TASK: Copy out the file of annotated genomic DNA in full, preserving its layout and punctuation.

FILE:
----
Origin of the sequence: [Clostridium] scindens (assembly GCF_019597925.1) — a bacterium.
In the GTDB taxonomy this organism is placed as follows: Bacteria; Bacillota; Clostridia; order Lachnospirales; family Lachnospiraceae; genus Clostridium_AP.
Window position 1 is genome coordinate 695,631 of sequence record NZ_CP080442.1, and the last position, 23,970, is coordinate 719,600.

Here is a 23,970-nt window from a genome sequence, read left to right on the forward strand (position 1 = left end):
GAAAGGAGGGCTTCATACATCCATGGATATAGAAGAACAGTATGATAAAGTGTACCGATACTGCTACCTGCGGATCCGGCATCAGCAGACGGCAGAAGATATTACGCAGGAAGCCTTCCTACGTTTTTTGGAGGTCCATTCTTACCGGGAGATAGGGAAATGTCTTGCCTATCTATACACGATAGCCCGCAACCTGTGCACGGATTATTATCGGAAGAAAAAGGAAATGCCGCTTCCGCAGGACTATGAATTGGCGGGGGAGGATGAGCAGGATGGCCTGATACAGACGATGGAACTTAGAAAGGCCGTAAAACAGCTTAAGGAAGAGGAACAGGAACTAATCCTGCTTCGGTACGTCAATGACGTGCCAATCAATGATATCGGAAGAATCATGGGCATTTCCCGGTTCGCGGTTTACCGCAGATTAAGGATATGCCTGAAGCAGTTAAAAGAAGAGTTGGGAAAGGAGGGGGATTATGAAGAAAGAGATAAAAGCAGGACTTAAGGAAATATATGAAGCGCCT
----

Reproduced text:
Origin of the sequence: [Clostridium] scindens (assembly GCF_019597925.1) — a bacterium.
In the GTDB taxonomy this organism is placed as follows: Bacteria; Bacillota; Clostridia; order Lachnospirales; family Lachnospiraceae; genus Clostridium_AP.
Window position 1 is genome coordinate 695,631 of sequence record NZ_CP080442.1, and the last position, 23,970, is coordinate 719,600.

Here is a 23,970-nt window from a genome sequence, read left to right on the forward strand (position 1 = left end):
GAAAGGAGGGCTTCATACATCCATGGATATAGAAGAACAGTATGATAAAGTGTACCGATACTGCTACCTGCGGATCCGGCATCAGCAGACGGCAGAAGATATTACGCAGGAAGCCTTCCTACGTTTTTTGGAGGTCCATTCTTACCGGGAGATAGGGAAATGTCTTGCCTATCTATACACGATAGCCCGCAACCTGTGCACGGATTATTATCGGAAGAAAAAGGAAATGCCGCTTCCGCAGGACTATGAATTGGCGGGGGAGGATGAGCAGGATGGCCTGATACAGACGATGGAACTTAGAAAGGCCGTAAAACAGCTTAAGGAAGAGGAACAGGAACTAATCCTGCTTCGGTACGTCAATGACGTGCCAATCAATGATATCGGAAGAATCATGGGCATTTCCCGGTTCGCGGTTTACCGCAGATTAAGGATATGCCTGAAGCAGTTAAAAGAAGAGTTGGGAAAGGAGGGGGATTATGAAGAAAGAGATAAAAGCAGGACTTAAGGAAATATATGAAGCGCCT